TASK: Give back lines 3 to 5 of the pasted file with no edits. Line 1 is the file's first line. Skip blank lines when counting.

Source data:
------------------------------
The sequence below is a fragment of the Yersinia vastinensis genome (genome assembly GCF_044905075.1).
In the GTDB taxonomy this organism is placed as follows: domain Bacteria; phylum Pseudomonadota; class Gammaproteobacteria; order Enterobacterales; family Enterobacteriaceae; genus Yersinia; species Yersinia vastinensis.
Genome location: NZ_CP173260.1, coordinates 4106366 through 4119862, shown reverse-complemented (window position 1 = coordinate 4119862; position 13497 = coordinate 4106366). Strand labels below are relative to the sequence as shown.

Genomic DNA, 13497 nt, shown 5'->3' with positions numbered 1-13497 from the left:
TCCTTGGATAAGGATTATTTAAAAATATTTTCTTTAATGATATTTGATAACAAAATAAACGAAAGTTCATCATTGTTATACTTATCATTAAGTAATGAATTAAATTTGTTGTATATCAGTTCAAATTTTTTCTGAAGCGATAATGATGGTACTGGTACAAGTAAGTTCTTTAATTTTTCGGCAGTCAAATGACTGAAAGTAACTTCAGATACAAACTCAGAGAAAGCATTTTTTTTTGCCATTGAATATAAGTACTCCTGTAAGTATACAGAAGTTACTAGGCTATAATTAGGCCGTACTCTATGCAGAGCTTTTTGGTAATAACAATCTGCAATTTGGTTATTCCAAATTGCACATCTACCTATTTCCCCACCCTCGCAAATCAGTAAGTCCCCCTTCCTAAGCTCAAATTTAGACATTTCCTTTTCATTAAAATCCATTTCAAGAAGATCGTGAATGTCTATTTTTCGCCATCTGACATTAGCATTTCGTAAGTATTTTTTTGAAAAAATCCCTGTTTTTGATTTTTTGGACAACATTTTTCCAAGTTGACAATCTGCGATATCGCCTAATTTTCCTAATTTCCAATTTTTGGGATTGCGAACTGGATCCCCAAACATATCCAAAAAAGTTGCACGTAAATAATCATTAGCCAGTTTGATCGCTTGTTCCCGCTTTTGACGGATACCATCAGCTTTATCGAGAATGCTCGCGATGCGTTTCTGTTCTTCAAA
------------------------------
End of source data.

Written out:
Genome location: NZ_CP173260.1, coordinates 4106366 through 4119862, shown reverse-complemented (window position 1 = coordinate 4119862; position 13497 = coordinate 4106366). Strand labels below are relative to the sequence as shown.

Genomic DNA, 13497 nt, shown 5'->3' with positions numbered 1-13497 from the left:
TCCTTGGATAAGGATTATTTAAAAATATTTTCTTTAATGATATTTGATAACAAAATAAACGAAAGTTCATCATTGTTATACTTATCATTAAGTAATGAATTAAATTTGTTGTATATCAGTTCAAATTTTTTCTGAAGCGATAATGATGGTACTGGTACAAGTAAGTTCTTTAATTTTTCGGCAGTCAAATGACTGAAAGTAACTTCAGATACAAACTCAGAGAAAGCATTTTTTTTTGCCATTGAATATAAGTACTCCTGTAAGTATACAGAAGTTACTAGGCTATAATTAGGCCGTACTCTATGCAGAGCTTTTTGGTAATAACAATCTGCAATTTGGTTATTCCAAATTGCACATCTACCTATTTCCCCACCCTCGCAAATCAGTAAGTCCCCCTTCCTAAGCTCAAATTTAGACATTTCCTTTTCATTAAAATCCATTTCAAGAAGATCGTGAATGTCTATTTTTCGCCATCTGACATTAGCATTTCGTAAGTATTTTTTTGAAAAAATCCCTGTTTTTGATTTTTTGGACAACATTTTTCCAAGTTGACAATCTGCGATATCGCCTAATTTTCCTAATTTCCAATTTTTGGGATTGCGAACTGGATCCCCAAACATATCCAAAAAAGTTGCACGTAAATAATCATTAGCCAGTTTGATCGCTTGTTCCCGCTTTTGACGGATACCATCAGCTTTATCGAGAATGCTCGCGATGCGTTTCTGTTCTTCAAA